|This was our first photo taken over two months ago on our first walk up the steep hill. We were fascinated by this peculiar looking pod which is called the inflorescence.|
Please excuse formatting issues on this page due to the slow WiFi signal at the time of posting.
In a perfect world, I would have learned all of the intrinsic factors on the growth of banana trees in Madeira, Portugal, and also in many other countries where we’ve observed banana plants/trees flourishing.
|When we first spotted the tree, these bananas already growing referred to as the bunch. This photo was taken in May 2014.|
A commonly exported crop we’d often observed growing in Africa and Belize, we were fascinated by the massive banana plantations on this island where the weather is cooler than in most countries where they’re typically grown as a vital part of the agricultural economy.
|The “inflorescence” continued to grow to change before our eyes.|
Shortly after we arrived and settled in our home in Campanario, Madeira over the past almost two and a half months, I began walking up the extremely steep hill outside our door. My intent was first, for the exercise, and secondly, to take photos of flowers, vegetation, and local scenery.
|“The inflorescence is a complex structure that includes the flowers that will develop into fruits.” The hanging pink and yellowish protrusions are the flowers.|
|As days turned into weeks, the inflorescence changed dramatically.|
On the first walk which Tom shared with me, we were immediately taken aback by a peculiar pod-like structure hanging from a banana tree in the yard of the house next door.
|“The rachis is the stalk of the inflorescence from the first fruit to the male bud. It can be bare or covered with persistent bracts. The scars on the rachis indicate where the bracts were attached. They are called nodes.”|
Immediately, I started taking photos mesmerized by the odd hanging pod, especially as it progressed over a period of time as I continued the walks on my own.
|When driving on the island we spotted another banana tree that had a much different looking progression of the inflorescence, perhaps at an earlier point that we’d missed occurring before our arrival in May.|
As the pod morphed, the bananas grew to a hearty bunch and Antonio, Gina’s dad, cut them down. We saw him driving away with the huge bunch of bananas in the trunk of his car.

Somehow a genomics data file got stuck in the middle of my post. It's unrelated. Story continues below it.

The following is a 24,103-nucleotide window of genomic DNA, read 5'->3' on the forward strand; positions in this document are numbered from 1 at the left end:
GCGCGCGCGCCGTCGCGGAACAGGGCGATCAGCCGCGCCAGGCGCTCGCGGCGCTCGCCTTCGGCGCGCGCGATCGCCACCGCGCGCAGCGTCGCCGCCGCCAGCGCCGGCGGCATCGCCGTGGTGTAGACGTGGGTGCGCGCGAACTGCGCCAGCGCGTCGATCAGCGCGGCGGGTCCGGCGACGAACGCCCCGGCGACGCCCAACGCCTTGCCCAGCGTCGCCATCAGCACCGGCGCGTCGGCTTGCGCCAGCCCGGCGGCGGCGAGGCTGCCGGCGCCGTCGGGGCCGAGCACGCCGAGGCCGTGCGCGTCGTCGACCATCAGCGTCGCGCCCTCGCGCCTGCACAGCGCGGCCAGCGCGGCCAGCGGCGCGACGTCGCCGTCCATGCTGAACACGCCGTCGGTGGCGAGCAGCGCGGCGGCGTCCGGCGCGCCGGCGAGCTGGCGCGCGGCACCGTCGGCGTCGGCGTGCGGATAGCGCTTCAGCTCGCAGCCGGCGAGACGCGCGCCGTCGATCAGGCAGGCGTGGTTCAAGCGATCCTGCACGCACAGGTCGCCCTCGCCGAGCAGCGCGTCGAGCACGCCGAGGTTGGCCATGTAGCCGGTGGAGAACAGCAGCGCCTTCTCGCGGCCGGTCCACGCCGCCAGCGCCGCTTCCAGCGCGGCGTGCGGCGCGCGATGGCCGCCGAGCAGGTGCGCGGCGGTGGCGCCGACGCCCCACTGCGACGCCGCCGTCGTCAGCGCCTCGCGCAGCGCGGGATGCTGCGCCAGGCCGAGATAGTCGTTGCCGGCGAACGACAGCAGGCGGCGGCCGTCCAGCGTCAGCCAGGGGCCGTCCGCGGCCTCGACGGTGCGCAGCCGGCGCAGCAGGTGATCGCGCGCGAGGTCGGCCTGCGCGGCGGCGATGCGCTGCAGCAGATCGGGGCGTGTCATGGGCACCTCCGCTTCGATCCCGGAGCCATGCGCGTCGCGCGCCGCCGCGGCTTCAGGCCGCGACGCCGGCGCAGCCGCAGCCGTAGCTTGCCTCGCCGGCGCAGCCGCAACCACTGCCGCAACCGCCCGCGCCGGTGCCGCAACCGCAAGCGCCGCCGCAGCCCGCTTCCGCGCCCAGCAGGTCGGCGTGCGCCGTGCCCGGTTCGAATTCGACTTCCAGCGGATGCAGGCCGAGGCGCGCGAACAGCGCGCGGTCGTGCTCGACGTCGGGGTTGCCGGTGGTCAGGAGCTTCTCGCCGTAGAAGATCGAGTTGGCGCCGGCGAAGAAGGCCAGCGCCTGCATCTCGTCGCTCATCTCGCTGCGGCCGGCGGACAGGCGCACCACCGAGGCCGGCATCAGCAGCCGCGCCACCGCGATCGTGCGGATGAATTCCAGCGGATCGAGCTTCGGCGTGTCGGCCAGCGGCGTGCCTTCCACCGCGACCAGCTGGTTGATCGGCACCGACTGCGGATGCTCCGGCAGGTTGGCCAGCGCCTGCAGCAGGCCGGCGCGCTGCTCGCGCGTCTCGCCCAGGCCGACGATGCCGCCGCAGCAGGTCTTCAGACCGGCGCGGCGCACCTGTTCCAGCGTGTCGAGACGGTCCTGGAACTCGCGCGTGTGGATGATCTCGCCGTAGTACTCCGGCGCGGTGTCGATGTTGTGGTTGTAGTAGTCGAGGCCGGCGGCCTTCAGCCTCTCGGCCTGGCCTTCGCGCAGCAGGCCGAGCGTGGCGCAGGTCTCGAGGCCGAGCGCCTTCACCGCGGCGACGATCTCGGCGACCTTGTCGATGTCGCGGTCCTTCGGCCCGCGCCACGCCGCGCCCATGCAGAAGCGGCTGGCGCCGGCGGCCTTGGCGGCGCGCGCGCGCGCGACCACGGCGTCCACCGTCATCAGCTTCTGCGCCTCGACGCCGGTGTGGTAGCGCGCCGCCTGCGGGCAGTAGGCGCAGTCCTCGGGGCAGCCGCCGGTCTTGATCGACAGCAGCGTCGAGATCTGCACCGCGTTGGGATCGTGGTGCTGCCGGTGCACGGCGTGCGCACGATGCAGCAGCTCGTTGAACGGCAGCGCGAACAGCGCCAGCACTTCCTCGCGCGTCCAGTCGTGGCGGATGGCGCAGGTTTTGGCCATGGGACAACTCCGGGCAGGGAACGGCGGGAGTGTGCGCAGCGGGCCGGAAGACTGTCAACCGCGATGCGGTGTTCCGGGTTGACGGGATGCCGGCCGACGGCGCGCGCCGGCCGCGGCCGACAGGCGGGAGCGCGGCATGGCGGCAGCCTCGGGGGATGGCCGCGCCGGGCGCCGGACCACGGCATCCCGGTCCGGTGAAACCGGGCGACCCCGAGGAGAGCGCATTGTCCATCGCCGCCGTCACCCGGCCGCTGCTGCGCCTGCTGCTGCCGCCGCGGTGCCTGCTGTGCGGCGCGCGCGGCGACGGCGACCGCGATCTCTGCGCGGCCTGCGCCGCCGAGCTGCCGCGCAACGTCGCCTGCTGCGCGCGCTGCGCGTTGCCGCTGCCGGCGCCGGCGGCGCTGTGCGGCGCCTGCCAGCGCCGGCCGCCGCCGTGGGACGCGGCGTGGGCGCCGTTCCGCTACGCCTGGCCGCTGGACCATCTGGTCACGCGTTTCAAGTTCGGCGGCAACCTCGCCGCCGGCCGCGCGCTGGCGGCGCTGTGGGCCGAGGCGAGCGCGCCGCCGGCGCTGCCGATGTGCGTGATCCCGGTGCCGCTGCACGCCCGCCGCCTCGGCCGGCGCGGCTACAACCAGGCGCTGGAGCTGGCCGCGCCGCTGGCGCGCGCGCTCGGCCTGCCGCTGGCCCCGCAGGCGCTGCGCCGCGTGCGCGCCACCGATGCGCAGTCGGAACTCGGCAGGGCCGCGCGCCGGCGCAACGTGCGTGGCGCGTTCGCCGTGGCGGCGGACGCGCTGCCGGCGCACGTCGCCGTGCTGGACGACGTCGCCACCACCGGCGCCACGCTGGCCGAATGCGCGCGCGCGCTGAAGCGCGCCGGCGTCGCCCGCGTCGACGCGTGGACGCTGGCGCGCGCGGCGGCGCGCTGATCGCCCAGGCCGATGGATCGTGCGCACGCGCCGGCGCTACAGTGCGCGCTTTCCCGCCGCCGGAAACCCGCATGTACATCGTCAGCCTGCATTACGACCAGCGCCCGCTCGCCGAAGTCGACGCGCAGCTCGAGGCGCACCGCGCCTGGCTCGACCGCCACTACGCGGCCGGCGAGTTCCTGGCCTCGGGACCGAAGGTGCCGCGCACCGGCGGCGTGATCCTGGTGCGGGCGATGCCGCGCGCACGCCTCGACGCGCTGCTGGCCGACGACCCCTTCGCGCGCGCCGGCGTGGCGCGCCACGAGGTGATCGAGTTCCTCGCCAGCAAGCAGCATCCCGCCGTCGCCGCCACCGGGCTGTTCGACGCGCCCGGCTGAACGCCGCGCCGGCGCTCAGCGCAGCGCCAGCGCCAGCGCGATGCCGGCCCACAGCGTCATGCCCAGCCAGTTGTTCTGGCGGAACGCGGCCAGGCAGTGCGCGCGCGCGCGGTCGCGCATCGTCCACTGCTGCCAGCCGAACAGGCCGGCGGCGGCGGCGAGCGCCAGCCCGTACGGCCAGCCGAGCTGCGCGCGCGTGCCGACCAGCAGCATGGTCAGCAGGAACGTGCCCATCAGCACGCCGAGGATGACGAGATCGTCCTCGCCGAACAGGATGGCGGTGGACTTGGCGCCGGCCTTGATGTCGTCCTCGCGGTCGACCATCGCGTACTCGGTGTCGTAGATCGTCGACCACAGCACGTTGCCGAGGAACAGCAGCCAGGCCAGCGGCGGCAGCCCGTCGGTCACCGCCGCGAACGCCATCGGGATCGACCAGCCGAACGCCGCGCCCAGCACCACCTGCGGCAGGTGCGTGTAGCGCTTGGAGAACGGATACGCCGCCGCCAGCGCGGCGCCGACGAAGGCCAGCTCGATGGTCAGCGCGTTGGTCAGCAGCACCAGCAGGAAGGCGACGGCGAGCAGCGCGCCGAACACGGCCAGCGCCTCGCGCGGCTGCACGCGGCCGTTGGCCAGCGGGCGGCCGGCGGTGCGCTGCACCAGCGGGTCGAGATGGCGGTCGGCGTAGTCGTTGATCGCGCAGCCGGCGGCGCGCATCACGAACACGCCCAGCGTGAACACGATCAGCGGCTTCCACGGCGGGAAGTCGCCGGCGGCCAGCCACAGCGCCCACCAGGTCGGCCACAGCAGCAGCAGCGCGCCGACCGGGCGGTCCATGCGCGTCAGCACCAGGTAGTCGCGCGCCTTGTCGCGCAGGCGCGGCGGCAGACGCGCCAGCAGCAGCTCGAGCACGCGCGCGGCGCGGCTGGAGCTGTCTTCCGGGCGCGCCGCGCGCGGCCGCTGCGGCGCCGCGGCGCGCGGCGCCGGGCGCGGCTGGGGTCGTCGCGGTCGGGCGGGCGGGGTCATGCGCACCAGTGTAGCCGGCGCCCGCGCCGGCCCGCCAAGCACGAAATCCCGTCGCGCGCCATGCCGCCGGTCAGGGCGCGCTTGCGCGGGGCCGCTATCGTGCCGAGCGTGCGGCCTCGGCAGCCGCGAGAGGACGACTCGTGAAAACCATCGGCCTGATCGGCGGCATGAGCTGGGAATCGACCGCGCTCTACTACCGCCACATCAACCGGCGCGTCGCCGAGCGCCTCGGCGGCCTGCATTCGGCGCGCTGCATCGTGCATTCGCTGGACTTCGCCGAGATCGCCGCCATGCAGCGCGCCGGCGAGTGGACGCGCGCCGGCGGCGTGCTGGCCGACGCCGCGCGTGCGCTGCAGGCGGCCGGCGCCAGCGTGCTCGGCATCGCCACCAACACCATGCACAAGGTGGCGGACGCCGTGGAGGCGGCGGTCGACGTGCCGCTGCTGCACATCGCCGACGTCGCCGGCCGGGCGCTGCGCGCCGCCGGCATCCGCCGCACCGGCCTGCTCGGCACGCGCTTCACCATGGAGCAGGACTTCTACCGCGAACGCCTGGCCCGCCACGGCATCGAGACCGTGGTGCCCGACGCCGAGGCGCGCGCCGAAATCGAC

|Back to our inflorescence, morphing as days passed.|
In a way, I was sad to see them go. Where he took them, we’ll never know. He speaks no English. Perhaps, there is a place where property owners bring their bananas to sell for a Euro or two. Or, he may take them to a relative or friend that uses them to make banana bread. Who knows?
|It rained for a few days and I didn’t walk. When I began walking again on the next sunny day, more flowers appeared as the leaf lifts to bring in the sunlight.|
The steep walk up the hill became a frequent activity for me as I watched a smaller unripe batch as it continued to grow. First thing this morning, I bolted out the door camera in hand, knowing my last banana tree photo was imminent to be posted here today.
|The bunch continued to flourish. And then, one day, the bulk of them were gone, riding away in Antonio’s car, leaving a smaller unripe bunch behind.|
In a funny way, I feel a sense of loss, the same loss I’ve felt when the roses ceased to bloom in their regal manner as the many other flowers of spring and early summer no longer presented their exquisite buds stretching for the sun and occasional droplets of water.
Life. In any form, it’s magical. How blessed we are to live on a planet rich in life forms from the most infinitesimal microbe in a petri dish, to the plankton in the sea for the sustenance for many oceanic life forms, to an animal in the wild, to the human on two legs walking the earth and to the banana tree in Madeira, Portugal where we have lived these past months, enjoying Life.
Photo from one year ago today, July 22, 2013:
No photos were posted on this date one year ago. Instead, we wrote about the problems we’re experiencing with biting flies and insects. With no screens on any of the windows, no AC in the heat of summer in Italy, we had no choice but to leave the windows open, inviting many flying and biting insects indoors. For details of the story from that date, please click here.